Despite the significant data, it wasn't until Vine and Matthews explained the magnet striping of the ocean floor and rocks from the ocean floor were dated that the evidence was available for Hess' theory to be accepted.  It was discovered that the magnetic orientation of the rocks on the ocean floor alternated in stripes on either stripe of the Mid Ocean Ridge.  At this time it was already known that the magnetic field of the Earth alternated periodically and if the ocean floor was all the same age then the magnetic orientation would be the same.  It was also discovered that the youngest rocks were closest to the Mid Ocean Ridge and the oldest rocks were near the coasts of the continents.


Other interesting scientific contributions

In 1962, President Kennedy appointed Hess to chair the Space Science Board, which advised NASA.  Hess held the position until his death in 1969 and played a key role in the planning of the Apollo moon landings.  One month prior to his death, Hess helped to analyze lunar rock samples from the Apollo 11 mission.  Another important contribution that Harry Hess made to science was the organization and direction of the Princeton Caribbean Research Project.  This project continues to explore the geology of the Caribbean region and has been the focus of several doctoral thesis.


Other cool stuff you should know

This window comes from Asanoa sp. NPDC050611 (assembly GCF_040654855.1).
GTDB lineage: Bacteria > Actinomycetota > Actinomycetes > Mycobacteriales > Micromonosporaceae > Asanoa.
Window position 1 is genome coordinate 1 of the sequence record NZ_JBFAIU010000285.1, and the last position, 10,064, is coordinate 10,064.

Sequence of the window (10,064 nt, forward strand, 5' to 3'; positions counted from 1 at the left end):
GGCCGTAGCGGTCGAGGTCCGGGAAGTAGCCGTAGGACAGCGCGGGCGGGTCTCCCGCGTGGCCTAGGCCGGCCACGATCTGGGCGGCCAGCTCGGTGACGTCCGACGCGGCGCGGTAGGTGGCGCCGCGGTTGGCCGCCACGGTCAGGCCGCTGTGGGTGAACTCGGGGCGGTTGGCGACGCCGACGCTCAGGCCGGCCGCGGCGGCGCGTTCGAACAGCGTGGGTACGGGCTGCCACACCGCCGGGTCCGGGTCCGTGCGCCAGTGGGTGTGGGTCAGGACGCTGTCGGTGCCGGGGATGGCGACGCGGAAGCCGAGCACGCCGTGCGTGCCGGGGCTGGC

According to Hess, he failed his first class in mineralogy at Yale and was told that he had no future in the field.  Over the course of his career, Hess was elected to several prestigious groups including the American Philosophical Society, the National Academy of Sciences, and the geological societies of London, South Africa, and Venezuela.  Perhaps the most prestigious was the Academia Nationale dei Lincei of Rome, which is the oldest scientific group in the world.  He was also the first geologist from the Western hemisphere to receive the Feltrinelli Prize from the ladder group.

Beyond the world of geology Harry Hess was also an accomplished member of the Naval Reserves, where he earned the rank of Rear Admiral.  After the attack on Pearl Harbor, Hess was called into active duty where commanded a submarine base.  He soon developed a method of predicting the location of German U-boats and asked to be reassigned in order to use his method.  From there, Hess became commander of the transport ship U.S.S Cape Johnson and saw action in four major combat landings, including Iwo Jima.  It was during this time aboard the U.S.S. Cape Johnson that Hess used the sounding equipment on board to map the ocean floor.



American Museum of Natural History. (n.d.). Harry Hess: One of the Discoverers of Seafloor Spreading. Retrieved January 30, 2009, from

Leitch, A. (1978). Harry Hess. Retrieved January 30, 2009, from A Princeton Companion:

PBS. (n.d.). Great Global Rift. Retrieved January 30, 2009, from A Science Odyssey People and Discoveries:

PBS. (n.d.). Harry Hess. Retrieved January 30, 2009, from A Science Odyseey People and Discoveries:

United States Geological Survey. (1999, May 5). Harry Hammond Hess: Spreading the Sea Floor. Retrieved January 30, 2009, from